On the bill:

[T]he Senate passed an unconstitutional domestic spying bill that violates the Fourth Amendment and eliminates any meaningful role for judicial oversight of government surveillance.

“Once again, Congress blinked and succumbed to the president’s fear-mongering. With today’s vote, the government has been given a green light to expand its power to spy on Americans and run roughshod over the Constitution,” said Anthony D. Romero, Executive Director of the American Civil Liberties Union. “This legislation will give the government unfettered and unchecked access to innocent Americans’ international communications without a warrant. This is not only unconstitutional, but absolutely un-American.”

More...


The FISA Amendments Act nearly eviscerates oversight of government surveillance by allowing the Foreign Intelligence Surveillance Court (FISC) to review only general procedures for spying rather than individual warrants. The FISC will not be told any specifics about who will actually be wiretapped, thereby undercutting any meaningful role for the court and violating the Fourth Amendment’s protection against unreasonable search and seizure.

The bill further trivializes court review by authorizing the government to continue a surveillance program even after the government’s general spying procedures are found insufficient or unconstitutional by the FISC. The government has the authority to wiretap through the entire appeals process, and then keep and use whatever information was gathered in the meantime. A provision touted as a major “concession” by proponents of the bill calls for investigations by the inspectors general of four agencies overseeing spying activities. But members of Congress who do not sit on the Judiciary or Intelligence committees will not be guaranteed access to the agencies’ reports.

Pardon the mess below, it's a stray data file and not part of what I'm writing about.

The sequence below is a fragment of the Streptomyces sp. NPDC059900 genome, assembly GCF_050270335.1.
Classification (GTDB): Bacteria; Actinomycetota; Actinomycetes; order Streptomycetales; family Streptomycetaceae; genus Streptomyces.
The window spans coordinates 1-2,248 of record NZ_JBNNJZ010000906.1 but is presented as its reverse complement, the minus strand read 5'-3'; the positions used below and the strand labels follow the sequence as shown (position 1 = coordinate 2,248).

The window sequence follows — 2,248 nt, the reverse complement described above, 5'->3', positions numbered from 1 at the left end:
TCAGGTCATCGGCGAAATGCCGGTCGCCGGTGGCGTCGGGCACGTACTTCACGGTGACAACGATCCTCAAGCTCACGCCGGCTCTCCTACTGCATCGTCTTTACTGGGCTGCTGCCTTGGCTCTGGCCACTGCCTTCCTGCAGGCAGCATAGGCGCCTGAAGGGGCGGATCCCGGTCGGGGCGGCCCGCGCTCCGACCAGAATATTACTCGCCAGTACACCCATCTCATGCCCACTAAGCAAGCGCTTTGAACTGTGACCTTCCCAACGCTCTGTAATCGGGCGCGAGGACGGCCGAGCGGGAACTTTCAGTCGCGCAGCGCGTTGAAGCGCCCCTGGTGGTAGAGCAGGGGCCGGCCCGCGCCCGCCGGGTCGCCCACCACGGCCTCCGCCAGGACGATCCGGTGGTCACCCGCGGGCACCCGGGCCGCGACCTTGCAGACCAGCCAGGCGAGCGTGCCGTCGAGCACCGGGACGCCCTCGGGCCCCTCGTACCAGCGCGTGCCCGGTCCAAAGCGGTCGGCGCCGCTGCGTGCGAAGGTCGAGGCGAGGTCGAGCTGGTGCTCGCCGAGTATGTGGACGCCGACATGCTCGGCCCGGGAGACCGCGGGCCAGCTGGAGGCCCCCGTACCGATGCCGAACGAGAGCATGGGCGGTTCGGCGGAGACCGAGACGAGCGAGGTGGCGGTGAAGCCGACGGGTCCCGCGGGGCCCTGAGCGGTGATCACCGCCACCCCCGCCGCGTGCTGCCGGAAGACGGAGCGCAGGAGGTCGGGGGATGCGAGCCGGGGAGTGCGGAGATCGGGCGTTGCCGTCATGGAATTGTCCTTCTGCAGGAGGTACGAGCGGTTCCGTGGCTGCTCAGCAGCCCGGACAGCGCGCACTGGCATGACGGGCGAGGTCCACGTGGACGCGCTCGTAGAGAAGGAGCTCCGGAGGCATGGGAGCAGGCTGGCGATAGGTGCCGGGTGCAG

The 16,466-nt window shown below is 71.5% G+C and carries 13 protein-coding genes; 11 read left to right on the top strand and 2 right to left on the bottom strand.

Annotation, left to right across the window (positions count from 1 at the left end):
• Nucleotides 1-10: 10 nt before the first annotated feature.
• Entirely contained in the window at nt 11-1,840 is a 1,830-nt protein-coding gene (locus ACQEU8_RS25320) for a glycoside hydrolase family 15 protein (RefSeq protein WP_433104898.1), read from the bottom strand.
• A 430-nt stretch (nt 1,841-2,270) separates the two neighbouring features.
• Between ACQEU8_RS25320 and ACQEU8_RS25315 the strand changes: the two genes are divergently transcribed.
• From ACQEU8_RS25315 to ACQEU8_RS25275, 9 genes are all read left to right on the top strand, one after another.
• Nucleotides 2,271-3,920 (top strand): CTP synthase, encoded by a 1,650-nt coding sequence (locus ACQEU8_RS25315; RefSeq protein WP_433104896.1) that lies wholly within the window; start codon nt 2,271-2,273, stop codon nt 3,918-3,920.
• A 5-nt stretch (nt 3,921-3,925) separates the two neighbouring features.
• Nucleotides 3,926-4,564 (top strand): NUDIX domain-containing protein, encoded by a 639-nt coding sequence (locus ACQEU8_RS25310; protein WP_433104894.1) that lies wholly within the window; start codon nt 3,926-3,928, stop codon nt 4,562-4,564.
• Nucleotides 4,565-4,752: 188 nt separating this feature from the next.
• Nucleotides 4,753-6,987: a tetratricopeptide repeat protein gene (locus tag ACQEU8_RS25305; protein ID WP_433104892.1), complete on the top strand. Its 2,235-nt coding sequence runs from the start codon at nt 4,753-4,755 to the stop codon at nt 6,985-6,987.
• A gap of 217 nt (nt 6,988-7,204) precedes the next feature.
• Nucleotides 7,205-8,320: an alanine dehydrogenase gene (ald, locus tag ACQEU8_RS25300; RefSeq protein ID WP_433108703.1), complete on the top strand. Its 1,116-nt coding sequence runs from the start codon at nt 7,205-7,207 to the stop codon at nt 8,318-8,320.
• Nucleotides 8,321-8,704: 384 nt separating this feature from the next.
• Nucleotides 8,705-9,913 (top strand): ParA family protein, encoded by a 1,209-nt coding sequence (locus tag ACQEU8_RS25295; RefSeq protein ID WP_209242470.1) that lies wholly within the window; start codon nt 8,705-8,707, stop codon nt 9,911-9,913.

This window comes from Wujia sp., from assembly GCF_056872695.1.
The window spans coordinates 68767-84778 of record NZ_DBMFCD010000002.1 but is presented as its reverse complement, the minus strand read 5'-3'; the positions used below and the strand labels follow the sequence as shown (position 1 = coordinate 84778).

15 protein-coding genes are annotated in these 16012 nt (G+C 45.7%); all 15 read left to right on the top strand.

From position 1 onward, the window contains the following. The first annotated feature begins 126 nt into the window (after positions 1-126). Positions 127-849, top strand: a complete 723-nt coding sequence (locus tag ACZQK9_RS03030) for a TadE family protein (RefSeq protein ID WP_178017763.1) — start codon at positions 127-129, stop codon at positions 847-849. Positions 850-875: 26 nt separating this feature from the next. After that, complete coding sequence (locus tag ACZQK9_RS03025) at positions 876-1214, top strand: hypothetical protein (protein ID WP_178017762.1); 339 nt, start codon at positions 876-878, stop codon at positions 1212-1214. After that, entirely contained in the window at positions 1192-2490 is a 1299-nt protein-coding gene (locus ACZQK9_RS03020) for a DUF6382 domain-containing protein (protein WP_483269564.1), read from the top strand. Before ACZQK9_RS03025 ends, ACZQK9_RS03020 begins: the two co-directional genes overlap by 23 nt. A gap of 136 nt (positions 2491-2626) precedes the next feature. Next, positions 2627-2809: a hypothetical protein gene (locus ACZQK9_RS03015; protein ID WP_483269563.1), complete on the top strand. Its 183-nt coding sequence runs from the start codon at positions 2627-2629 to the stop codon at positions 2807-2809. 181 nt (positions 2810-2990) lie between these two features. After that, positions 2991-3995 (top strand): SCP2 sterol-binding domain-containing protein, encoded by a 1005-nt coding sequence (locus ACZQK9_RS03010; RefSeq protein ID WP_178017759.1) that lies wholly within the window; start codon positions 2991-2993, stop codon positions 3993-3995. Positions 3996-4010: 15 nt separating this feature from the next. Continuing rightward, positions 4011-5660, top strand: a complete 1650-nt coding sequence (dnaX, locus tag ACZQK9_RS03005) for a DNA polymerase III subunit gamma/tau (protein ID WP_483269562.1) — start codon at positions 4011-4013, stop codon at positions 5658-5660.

The bill essentially grants absolute retroactive immunity to telecommunication companies that facilitated the president’s warrantless wiretapping program over the last seven years by ensuring the dismissal of court cases pending against those companies. The test for the companies’ right to immunity is not whether the government certifications they acted on were actually legal – only whether they were issued. Because it is public knowledge that certifications were issued, all of the pending cases will be summarily dismissed. This means Americans may never learn the truth about what the companies and the government did with our private communications.


“With one vote, Congress has strengthened the executive branch, weakened the judiciary and rendered itself irrelevant,” said Caroline Fredrickson, Director of the ACLU Washington Legislative Office. “This bill – soon to be law – is a constitutional nightmare. Americans should know that if this legislation is enacted and upheld, what they say on international phone calls or emails is no longer private. The government can listen in without having a specific reason to do so. Our rights as Americans have been curtailed and our privacy can no longer be assumed.”

I Do Not Believe Obama On The FISA Capitulation Bill

From Talkleft.con by Big Tent Democrat on July 9, 2008:
"Yesterday, Barack Obama said: